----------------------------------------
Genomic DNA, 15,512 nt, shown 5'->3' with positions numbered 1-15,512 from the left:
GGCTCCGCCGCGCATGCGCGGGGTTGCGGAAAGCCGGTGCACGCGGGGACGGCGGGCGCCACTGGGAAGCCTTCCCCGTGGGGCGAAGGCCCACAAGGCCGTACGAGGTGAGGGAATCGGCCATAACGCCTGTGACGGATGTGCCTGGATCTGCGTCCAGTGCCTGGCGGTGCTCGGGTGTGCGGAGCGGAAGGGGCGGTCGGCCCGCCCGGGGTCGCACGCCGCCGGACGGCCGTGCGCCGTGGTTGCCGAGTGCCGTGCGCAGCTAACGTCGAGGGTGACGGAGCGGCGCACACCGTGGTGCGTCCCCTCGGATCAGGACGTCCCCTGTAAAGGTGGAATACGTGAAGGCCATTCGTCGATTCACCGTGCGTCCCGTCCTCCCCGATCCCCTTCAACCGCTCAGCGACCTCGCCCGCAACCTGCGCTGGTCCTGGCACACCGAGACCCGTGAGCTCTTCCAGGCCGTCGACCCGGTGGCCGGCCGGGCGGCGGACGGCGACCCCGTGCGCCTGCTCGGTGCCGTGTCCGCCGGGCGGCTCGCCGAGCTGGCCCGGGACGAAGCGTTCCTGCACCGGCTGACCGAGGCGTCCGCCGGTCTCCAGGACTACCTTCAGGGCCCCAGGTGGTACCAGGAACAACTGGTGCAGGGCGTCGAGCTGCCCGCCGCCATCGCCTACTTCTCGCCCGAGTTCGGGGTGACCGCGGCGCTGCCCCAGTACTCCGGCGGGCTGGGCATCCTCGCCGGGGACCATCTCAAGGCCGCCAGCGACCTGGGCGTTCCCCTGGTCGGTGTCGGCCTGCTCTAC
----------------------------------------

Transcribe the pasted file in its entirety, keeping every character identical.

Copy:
Genomic DNA, 15,512 nt, shown 5'->3' with positions numbered 1-15,512 from the left:
GGCTCCGCCGCGCATGCGCGGGGTTGCGGAAAGCCGGTGCACGCGGGGACGGCGGGCGCCACTGGGAAGCCTTCCCCGTGGGGCGAAGGCCCACAAGGCCGTACGAGGTGAGGGAATCGGCCATAACGCCTGTGACGGATGTGCCTGGATCTGCGTCCAGTGCCTGGCGGTGCTCGGGTGTGCGGAGCGGAAGGGGCGGTCGGCCCGCCCGGGGTCGCACGCCGCCGGACGGCCGTGCGCCGTGGTTGCCGAGTGCCGTGCGCAGCTAACGTCGAGGGTGACGGAGCGGCGCACACCGTGGTGCGTCCCCTCGGATCAGGACGTCCCCTGTAAAGGTGGAATACGTGAAGGCCATTCGTCGATTCACCGTGCGTCCCGTCCTCCCCGATCCCCTTCAACCGCTCAGCGACCTCGCCCGCAACCTGCGCTGGTCCTGGCACACCGAGACCCGTGAGCTCTTCCAGGCCGTCGACCCGGTGGCCGGCCGGGCGGCGGACGGCGACCCCGTGCGCCTGCTCGGTGCCGTGTCCGCCGGGCGGCTCGCCGAGCTGGCCCGGGACGAAGCGTTCCTGCACCGGCTGACCGAGGCGTCCGCCGGTCTCCAGGACTACCTTCAGGGCCCCAGGTGGTACCAGGAACAACTGGTGCAGGGCGTCGAGCTGCCCGCCGCCATCGCCTACTTCTCGCCCGAGTTCGGGGTGACCGCGGCGCTGCCCCAGTACTCCGGCGGGCTGGGCATCCTCGCCGGGGACCATCTCAAGGCCGCCAGCGACCTGGGCGTTCCCCTGGTCGGTGTCGGCCTGCTCTAC